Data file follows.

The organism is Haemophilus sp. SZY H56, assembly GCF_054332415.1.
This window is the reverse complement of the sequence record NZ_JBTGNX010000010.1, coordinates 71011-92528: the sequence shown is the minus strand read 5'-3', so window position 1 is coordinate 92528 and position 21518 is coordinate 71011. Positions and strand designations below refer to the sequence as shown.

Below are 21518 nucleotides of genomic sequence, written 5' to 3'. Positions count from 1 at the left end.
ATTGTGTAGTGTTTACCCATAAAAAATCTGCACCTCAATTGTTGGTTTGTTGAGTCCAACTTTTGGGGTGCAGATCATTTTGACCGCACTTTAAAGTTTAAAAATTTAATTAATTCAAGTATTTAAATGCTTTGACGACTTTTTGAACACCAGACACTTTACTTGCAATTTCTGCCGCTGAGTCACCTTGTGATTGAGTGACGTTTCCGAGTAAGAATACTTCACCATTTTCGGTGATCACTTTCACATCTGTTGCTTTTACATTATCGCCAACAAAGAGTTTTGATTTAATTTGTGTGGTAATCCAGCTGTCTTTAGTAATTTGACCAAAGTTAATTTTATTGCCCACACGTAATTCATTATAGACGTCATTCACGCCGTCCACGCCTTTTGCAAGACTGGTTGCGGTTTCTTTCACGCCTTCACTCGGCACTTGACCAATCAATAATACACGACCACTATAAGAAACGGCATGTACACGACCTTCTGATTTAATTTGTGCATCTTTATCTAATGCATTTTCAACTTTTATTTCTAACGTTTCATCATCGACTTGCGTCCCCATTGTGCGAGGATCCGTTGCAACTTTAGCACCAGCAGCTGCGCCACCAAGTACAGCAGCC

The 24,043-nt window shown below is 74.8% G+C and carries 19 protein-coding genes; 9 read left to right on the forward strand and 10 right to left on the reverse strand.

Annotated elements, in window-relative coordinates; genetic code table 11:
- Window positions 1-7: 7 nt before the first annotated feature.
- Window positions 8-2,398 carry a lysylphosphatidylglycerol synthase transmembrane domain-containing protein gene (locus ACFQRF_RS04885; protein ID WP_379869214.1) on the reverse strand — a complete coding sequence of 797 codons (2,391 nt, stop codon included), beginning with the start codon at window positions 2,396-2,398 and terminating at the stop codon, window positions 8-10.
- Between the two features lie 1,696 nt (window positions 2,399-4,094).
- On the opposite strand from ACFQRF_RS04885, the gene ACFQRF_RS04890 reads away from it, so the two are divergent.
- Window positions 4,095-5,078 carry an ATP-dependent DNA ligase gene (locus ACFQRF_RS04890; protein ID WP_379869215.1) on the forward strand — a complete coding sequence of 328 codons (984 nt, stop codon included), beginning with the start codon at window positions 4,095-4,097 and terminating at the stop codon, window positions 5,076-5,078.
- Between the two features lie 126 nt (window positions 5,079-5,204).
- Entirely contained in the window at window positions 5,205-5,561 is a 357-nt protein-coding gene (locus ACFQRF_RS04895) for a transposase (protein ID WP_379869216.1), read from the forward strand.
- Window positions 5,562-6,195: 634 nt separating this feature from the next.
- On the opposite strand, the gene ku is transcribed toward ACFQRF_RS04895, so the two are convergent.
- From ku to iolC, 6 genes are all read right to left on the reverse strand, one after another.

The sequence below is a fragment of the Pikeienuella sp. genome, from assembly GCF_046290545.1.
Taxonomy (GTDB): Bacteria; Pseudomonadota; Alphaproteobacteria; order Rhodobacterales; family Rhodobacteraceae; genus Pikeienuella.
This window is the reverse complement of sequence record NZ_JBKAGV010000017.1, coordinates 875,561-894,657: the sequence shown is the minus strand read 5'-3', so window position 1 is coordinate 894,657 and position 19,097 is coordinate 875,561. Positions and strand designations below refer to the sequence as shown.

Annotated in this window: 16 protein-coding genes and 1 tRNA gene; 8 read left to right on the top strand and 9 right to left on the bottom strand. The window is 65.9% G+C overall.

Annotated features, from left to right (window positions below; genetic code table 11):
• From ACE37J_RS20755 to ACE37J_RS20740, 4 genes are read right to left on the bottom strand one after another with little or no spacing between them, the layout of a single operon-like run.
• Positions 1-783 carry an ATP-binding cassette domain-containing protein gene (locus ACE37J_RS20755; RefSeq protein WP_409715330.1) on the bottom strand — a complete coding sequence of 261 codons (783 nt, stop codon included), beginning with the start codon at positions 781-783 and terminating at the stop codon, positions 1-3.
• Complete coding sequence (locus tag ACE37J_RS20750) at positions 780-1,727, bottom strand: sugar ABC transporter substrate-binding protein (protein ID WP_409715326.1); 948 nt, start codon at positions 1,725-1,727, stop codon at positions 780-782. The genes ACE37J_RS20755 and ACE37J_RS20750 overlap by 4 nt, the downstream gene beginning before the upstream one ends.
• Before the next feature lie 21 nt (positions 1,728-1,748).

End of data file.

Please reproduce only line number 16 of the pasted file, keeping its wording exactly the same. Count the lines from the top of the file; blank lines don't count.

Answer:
- From ku to iolC, 6 genes are all read right to left on the reverse strand, one after another.